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Proposed Changes to the Underused Housing Tax

The government introduced a national, annual 1% tax on the value of non-resident, non-Canadian owned residential real estate that is considered to be vacant or underused. This Underused Housing Tax (UHT) came into effect on January 1, 2022.

The CRA previously announced transitional relief with the waiver of penalties and interest for late-filed 2022 returns, initially to October 31, 2023, and subsequently to April 30, 2024. For returns pertaining to 2023 and subsequent taxation years, the April 30 deadline still applies. There is a new Form UHT-2900 for the 2023 calendar year which is different than the form for the 2022 calendar year. Taxpayers should use the correct form for their respective calendar year.

In the 2023 Fall Economic Statement, the Department of Finance released legislative and regulatory proposals relating to the UHT to ensure it applies as intended. The proposed changes are discussed below.

Expansion of the Excluded Owner Definition

Excluded owners are persons that are excluded from the UHT. The proposed changes aim to expand the definition of “excluded owners” for UHT purposes to include “specified Canadian corporations,” partners of “specified Canadian partnerships,” and trustees of “specified Canadian trusts.”

  • Specified Canadian Corporations: A Canadian corporation having less than 10% of its votes or equity value owned by foreign individuals or corporations.
  • Partners of Specified Canadian Partnerships: A partnership whose partners are exclusively Canadian.
  • Trustees of Specified Canadian Trusts: A trust whose beneficiaries are exclusively Canadian.

The proposed expansion of the excluded owner definition would apply beginning with the 2023 calendar year and would significantly reduce the taxpayers subject to the UHT.

Reduction of Failure to File Penalties

The proposal reduces the minimum non-filing penalties for affected owners from $5,000 for individuals and $10,000 for corporation to $1,000 and $2,000, respectively.

The reduced minimum non-filing penalties would be in effect in the 2022 tax year and subsequent calendar years. However, affected owners will have until April 30, 2024 to file their 2022 annual UHT returns without being charged penalties or interest.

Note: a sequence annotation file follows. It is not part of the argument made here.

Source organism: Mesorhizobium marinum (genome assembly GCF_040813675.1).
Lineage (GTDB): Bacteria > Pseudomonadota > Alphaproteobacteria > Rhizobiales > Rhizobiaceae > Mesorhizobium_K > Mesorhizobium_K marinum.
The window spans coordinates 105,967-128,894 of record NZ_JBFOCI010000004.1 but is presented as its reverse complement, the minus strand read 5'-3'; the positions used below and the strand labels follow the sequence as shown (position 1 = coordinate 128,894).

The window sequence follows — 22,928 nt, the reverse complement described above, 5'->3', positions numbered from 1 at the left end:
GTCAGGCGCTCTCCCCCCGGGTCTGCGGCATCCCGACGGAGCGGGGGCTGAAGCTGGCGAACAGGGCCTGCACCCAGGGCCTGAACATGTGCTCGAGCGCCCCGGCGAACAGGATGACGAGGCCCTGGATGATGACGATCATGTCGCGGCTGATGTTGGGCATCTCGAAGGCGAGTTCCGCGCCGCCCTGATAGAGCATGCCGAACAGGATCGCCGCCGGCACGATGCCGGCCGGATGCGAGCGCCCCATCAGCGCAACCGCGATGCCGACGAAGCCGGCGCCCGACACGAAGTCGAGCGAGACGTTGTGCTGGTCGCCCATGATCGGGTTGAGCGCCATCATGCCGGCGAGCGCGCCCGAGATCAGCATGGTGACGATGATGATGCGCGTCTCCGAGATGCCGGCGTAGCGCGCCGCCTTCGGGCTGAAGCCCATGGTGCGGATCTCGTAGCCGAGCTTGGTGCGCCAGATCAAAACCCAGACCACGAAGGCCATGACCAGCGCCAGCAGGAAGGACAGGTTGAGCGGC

New Exemption for Employee Accommodations

A new exemption for employee accommodations would be introduced for residential properties used as a place of residence or lodging for employees and located outside metropolitan areas with 30,000 or more residents. This exemption will be applicable for calendar year 2023 and beyond.

Other Proposed Changes

The government has proposed that the prescribed property will no longer be considered as residential property for UHT purposes. Specifically, a residential condominium unit within a building containing four or more such units would be prescribed property if it meets specific criteria. These criteria are as follows:

  • Ownership threshold: At least 90% of the residential condominium units in the building must be owned by a person who is also the owner of the particular residential condominium unit.
  • Purpose of ownership: At least 90% of the residential condominium units owned by the person must be intended for providing individuals with continuous occupancy of a residential condominium unit as a place of residence or lodging for a period of at least one month.

If both conditions are met, the residential condominium unit would be considered prescribed property for UHT purposes. As a result, the owner of such a unit would not be required to file an annual UHT return or pay the UHT on that property. This exemption would be effective in the 2022 tax year and subsequent calendar years.

In addition, it is proposed that an individual or a spousal unit can claim the UHT vacation property exemption for only one residential property for a calendar year. The single claim of vacation property exemption would be effective in respect of 2024 and subsequent calendar years.

GG Observations

These proposed changes aim to refine the UHT compliance obligations and ensure fair taxation of residential real estate. At the time of writing this article, the above proposals have not been enacted and the existing rules continue to apply. Please don’t hesitate to contact us if you need professional advice regarding the application of the UHT and your tax obligations related to residential real estate in Canada.

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